nonsense -- he regarded it as something of a hobby, which has not proved
quite as engaging as he anticipated. Mosley we cannot touch. He wasn't at
the scene, so it would be your officer's word against a baronet who also
happens to be a sitting member of Parliament. But we've pulled the fellow's
claws. He'll be on his way back to England by now, and he knows the
Admiralty will be watching him closely.
"What about the White Russians?"
"The Grand Duke's fate is a matter beyond our pay grade. Knowing how they
think, I wouldn't be surprised if Naval Intelligence released him to serve
as a stalking horse. But his minions are guilty of any number of crimes
against maritime law, so we can salt them away for quite some time. The
only people unaccounted for are their leader, who should be at a loss
without her agents, and Mister Fuller. After these recent adventures, I
cannot help but feel that the latter is more of a liability than an
advantage to anyone's cause.
Everett nodded. The renegade technophile had distinguished himself in some
rather remarkable ways. Still, there was one more thing he needed to know.
"Am I correct in assuming Miss Perkins was your agent from the very
beginning?" he asked. This time he made little attempt to hide his
"Of course," said Michaelson dryly. "And this proved fortunate. Blacker
never suspected his own cousin of deception."
Everett sighed. "He may not be the only one."
The senior captain surprised him by agreeing. "I imagine so," he said
regretfully. "Given what lies between us, we can hardly pretend any
sympathy for each other, but I do feel rather sorry for your Mister
They sat on a terrace of the Government house, gazing out at the town. In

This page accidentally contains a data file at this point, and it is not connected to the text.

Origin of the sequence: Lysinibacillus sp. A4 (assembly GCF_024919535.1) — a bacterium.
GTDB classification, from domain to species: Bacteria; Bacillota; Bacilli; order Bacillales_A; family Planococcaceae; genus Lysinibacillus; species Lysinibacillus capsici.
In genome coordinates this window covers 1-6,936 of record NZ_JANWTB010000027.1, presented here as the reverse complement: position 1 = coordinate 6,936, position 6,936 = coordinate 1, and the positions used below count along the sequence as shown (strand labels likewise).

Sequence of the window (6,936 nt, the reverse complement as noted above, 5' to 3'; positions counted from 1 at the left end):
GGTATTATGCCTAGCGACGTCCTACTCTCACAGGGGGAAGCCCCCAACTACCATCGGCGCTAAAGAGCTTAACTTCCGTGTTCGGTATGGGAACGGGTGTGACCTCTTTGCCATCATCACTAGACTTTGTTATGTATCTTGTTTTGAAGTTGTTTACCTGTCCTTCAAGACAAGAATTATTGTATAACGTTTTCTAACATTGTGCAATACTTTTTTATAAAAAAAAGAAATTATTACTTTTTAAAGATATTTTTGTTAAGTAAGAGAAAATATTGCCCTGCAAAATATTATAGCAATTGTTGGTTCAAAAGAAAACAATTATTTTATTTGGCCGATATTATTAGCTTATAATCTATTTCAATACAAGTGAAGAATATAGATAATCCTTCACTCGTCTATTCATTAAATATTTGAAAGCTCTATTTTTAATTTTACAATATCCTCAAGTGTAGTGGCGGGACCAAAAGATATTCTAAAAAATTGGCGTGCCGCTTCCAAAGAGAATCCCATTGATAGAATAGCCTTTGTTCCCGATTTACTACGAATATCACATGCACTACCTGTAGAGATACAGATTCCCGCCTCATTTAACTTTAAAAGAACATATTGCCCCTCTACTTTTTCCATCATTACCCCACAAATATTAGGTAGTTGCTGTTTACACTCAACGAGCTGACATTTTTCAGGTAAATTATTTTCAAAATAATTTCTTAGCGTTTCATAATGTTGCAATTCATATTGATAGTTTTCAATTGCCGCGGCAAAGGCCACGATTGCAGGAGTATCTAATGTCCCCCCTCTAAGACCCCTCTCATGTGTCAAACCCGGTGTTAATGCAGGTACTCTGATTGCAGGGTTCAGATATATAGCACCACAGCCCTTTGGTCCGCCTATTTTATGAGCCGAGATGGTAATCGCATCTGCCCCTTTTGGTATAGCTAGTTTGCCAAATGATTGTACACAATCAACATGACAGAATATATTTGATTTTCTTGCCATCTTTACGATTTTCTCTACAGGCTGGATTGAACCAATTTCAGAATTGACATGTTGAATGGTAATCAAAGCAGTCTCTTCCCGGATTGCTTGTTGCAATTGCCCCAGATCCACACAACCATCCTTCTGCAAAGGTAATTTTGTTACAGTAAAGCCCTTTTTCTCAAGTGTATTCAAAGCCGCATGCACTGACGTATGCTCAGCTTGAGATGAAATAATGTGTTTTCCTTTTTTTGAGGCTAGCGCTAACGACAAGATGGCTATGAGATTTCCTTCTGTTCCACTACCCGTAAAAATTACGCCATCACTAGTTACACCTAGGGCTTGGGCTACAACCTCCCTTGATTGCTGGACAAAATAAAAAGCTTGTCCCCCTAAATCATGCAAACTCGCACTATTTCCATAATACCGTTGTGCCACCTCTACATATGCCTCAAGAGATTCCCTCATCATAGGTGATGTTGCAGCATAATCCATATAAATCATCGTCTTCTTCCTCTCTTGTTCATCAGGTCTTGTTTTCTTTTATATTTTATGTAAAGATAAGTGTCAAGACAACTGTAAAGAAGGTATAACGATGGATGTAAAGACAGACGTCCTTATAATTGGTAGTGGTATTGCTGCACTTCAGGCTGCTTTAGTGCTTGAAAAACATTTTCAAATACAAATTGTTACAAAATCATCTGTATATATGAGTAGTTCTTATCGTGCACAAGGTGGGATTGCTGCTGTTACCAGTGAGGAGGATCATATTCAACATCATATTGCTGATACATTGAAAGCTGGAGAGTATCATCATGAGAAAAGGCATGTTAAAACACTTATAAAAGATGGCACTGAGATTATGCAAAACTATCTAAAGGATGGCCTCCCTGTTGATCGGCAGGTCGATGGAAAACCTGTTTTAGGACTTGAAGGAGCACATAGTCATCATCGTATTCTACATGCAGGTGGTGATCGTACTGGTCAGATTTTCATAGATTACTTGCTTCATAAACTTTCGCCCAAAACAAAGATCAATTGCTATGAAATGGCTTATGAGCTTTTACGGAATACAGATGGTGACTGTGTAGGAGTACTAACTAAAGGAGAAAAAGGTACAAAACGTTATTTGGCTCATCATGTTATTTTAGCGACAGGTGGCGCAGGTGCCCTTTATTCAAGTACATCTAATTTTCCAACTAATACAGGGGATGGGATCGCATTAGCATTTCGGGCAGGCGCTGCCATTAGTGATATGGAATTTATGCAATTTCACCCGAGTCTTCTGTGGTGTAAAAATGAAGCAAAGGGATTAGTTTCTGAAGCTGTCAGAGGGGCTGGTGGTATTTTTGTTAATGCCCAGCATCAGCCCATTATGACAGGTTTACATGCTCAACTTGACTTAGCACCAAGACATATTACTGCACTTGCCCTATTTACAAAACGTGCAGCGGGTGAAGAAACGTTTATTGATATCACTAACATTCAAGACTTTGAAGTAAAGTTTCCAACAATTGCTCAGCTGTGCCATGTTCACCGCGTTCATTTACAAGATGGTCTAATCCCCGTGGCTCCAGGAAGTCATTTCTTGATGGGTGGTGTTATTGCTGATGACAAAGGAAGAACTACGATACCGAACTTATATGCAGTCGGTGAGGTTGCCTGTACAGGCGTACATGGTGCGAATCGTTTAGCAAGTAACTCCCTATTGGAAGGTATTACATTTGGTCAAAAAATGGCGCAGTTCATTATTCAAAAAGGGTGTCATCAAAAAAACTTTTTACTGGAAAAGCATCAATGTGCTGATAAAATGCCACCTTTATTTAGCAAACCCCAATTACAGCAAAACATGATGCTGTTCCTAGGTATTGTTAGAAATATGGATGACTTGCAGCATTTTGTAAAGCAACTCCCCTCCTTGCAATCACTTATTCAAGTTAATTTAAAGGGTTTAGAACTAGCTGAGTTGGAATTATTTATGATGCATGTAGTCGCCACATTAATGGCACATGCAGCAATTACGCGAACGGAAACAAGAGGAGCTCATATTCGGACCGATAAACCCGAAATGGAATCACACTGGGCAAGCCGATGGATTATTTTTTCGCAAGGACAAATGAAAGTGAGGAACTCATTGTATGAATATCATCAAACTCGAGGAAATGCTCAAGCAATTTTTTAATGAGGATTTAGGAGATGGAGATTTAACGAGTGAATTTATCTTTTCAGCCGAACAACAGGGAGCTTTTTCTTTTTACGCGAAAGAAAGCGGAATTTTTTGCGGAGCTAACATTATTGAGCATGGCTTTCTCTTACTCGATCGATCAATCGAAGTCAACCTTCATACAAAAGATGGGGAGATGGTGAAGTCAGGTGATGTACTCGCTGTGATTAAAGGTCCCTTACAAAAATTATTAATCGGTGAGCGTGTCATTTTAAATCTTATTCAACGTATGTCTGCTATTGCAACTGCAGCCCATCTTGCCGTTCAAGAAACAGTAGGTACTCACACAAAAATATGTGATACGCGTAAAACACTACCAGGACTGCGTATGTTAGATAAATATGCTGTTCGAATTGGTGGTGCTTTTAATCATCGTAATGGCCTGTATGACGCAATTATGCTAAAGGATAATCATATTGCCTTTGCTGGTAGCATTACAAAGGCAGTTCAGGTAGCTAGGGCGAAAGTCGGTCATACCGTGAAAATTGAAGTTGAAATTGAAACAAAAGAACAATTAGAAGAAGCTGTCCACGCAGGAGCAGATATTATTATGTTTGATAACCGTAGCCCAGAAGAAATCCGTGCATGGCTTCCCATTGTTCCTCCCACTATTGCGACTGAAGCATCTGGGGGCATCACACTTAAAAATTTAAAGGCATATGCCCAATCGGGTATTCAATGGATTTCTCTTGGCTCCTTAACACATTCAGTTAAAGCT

the streets below, the citizens of Rabaul were adding final touches to their
Christmas decorations. The effect, with cherubs and snowflakes dangling
from acacia trees beneath the tropical sky while volcanoes smoked in the
background, was somewhat incongruous.
"It's difficult to believe how close this all came to destruction."
MacKiernan remarked. "But they're safe now, so I suppose it ended well."
He didn't sound entirely convinced.
"You didn't trust me," said Miss Perkins. Her tone was casual -- she might
well have been discussing the weather -- but the Irishman had learned to
recognize things she kept hidden.
"Well, you did use us," he replied, trying to keep the sense of betrayal out
his voice. "You were playing a double game all along."
She looked down at her teacup, as if hoping it might supply her with an
answer. "I suppose that's true," she said at last. Her voice was very
MacKiernan studied her expression. Was that a tear, he wondered? And did
either of them know if it was real? "What will you do now, Alice?"
he asked gently.
"I'll be accompanying Captain Michaelson," she replied. "The
Tower Hill will arrive on Boxing Day to take us back to
MacKiernan nodded. "Perhaps this is for the best. It might do us
good to be apart. I imagine we both need time to think."
She nodded. Then she met his gaze. "Perhaps you're right," she replied
quietly. "But Fergus..."
"Yes?" he asked.
Her expression softened. "I'll be waiting for you."
This coming weekend, join us for The Third Flying Cloud Christmas Special...